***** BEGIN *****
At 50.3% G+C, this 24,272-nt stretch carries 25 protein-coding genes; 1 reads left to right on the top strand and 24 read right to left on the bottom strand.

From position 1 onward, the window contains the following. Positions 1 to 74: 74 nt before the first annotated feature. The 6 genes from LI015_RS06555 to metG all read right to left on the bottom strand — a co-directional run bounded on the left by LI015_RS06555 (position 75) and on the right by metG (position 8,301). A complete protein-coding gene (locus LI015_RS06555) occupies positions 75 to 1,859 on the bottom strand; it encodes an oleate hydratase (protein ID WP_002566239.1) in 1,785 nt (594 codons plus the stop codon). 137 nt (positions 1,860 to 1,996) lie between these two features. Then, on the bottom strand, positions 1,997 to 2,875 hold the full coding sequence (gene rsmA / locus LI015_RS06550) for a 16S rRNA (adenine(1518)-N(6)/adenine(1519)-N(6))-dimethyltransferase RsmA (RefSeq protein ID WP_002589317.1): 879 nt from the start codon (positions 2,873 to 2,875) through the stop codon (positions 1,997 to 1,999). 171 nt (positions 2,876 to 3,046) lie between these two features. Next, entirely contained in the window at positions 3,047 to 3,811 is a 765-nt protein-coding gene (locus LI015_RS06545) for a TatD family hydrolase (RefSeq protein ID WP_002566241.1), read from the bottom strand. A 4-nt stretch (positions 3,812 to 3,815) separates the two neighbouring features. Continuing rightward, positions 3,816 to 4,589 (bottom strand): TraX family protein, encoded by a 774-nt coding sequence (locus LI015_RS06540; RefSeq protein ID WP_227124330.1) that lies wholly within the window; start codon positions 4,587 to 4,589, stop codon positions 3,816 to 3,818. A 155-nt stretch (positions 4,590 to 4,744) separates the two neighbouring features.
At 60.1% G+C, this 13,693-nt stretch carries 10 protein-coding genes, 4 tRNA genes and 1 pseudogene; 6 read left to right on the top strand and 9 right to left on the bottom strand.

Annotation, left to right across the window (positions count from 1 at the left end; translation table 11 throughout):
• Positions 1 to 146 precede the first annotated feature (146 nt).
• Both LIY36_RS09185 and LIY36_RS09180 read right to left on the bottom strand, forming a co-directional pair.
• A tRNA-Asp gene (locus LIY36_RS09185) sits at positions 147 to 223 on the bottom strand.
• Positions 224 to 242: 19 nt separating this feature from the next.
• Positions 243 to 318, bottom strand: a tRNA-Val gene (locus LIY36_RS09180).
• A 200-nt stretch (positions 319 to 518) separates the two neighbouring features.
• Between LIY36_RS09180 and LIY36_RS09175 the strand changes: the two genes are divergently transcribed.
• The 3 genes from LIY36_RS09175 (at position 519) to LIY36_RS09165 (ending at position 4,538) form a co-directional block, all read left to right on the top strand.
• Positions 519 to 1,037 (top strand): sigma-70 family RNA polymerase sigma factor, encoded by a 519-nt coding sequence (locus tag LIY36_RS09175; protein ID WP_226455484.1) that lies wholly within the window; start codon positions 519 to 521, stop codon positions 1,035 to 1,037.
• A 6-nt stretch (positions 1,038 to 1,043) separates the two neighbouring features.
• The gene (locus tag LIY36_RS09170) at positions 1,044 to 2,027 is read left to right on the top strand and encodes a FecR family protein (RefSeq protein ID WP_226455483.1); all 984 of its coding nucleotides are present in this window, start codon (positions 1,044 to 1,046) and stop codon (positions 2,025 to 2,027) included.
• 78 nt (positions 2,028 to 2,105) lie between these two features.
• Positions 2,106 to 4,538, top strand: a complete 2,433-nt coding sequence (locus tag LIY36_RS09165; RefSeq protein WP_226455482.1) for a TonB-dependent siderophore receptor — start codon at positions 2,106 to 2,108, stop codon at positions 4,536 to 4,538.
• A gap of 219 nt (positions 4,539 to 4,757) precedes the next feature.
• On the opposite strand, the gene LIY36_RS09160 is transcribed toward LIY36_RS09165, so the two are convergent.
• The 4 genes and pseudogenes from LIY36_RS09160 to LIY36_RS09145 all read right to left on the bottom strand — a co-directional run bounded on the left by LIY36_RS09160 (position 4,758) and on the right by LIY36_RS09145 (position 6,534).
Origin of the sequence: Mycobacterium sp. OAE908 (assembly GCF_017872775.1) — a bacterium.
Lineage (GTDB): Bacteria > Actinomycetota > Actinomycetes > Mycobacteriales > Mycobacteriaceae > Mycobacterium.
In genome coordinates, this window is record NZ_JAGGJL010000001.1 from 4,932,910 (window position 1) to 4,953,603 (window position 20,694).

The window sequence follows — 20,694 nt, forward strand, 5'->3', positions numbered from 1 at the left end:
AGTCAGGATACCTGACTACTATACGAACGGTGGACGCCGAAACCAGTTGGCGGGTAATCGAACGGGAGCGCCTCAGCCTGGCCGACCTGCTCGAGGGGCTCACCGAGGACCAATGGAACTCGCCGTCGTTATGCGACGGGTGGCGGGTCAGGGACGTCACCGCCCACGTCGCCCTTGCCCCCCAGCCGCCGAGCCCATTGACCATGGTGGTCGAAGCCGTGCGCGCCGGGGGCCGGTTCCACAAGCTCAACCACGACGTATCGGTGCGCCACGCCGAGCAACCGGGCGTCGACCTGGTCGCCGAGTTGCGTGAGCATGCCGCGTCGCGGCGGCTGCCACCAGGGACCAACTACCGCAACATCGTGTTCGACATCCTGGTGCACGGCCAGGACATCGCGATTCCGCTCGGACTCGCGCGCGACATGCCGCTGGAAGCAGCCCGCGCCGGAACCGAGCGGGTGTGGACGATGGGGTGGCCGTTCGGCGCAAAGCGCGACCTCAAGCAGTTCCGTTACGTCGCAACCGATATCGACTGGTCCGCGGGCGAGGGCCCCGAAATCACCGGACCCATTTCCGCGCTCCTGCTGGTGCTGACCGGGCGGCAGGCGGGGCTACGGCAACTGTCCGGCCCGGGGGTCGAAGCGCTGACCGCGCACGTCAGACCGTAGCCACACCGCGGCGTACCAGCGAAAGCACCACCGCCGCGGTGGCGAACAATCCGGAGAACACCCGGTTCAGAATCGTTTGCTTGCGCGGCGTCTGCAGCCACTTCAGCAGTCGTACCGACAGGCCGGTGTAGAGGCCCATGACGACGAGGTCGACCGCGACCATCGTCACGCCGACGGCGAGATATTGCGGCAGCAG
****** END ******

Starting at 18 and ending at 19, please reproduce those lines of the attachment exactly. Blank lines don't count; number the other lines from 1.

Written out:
• A gap of 219 nt (positions 4,539 to 4,757) precedes the next feature.
• On the opposite strand, the gene LIY36_RS09160 is transcribed toward LIY36_RS09165, so the two are convergent.